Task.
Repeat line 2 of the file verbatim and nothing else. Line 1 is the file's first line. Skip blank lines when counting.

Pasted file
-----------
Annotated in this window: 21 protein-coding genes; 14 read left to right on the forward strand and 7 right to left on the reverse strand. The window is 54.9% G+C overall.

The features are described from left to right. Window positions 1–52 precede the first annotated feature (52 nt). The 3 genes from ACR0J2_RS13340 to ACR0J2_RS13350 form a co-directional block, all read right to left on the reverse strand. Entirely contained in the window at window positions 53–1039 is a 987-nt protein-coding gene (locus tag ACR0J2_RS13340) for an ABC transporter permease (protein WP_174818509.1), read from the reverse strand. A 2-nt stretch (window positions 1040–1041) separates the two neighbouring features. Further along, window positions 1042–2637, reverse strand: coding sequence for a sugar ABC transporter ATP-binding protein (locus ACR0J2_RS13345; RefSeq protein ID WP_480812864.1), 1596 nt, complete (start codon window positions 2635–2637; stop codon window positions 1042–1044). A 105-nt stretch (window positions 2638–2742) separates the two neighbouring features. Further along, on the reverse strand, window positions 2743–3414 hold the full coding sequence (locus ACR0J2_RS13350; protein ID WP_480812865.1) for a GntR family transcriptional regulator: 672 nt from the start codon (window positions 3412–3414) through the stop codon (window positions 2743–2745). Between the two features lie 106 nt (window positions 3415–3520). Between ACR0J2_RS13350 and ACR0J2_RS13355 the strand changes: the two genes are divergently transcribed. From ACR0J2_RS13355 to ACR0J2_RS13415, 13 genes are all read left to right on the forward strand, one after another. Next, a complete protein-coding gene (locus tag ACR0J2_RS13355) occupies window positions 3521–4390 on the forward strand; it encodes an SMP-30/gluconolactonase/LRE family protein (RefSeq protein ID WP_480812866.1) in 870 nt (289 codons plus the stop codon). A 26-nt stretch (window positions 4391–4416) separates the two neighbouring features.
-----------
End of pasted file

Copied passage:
The features are described from left to right. Window positions 1–52 precede the first annotated feature (52 nt). The 3 genes from ACR0J2_RS13340 to ACR0J2_RS13350 form a co-directional block, all read right to left on the reverse strand. Entirely contained in the window at window positions 53–1039 is a 987-nt protein-coding gene (locus tag ACR0J2_RS13340) for an ABC transporter permease (protein WP_174818509.1), read from the reverse strand. A 2-nt stretch (window positions 1040–1041) separates the two neighbouring features. Further along, window positions 1042–2637, reverse strand: coding sequence for a sugar ABC transporter ATP-binding protein (locus ACR0J2_RS13345; RefSeq protein ID WP_480812864.1), 1596 nt, complete (start codon window positions 2635–2637; stop codon window positions 1042–1044). A 105-nt stretch (window positions 2638–2742) separates the two neighbouring features. Further along, on the reverse strand, window positions 2743–3414 hold the full coding sequence (locus ACR0J2_RS13350; protein ID WP_480812865.1) for a GntR family transcriptional regulator: 672 nt from the start codon (window positions 3412–3414) through the stop codon (window positions 2743–2745). Between the two features lie 106 nt (window positions 3415–3520). Between ACR0J2_RS13350 and ACR0J2_RS13355 the strand changes: the two genes are divergently transcribed. From ACR0J2_RS13355 to ACR0J2_RS13415, 13 genes are all read left to right on the forward strand, one after another. Next, a complete protein-coding gene (locus tag ACR0J2_RS13355) occupies window positions 3521–4390 on the forward strand; it encodes an SMP-30/gluconolactonase/LRE family protein (RefSeq protein ID WP_480812866.1) in 870 nt (289 codons plus the stop codon). A 26-nt stretch (window positions 4391–4416) separates the two neighbouring features.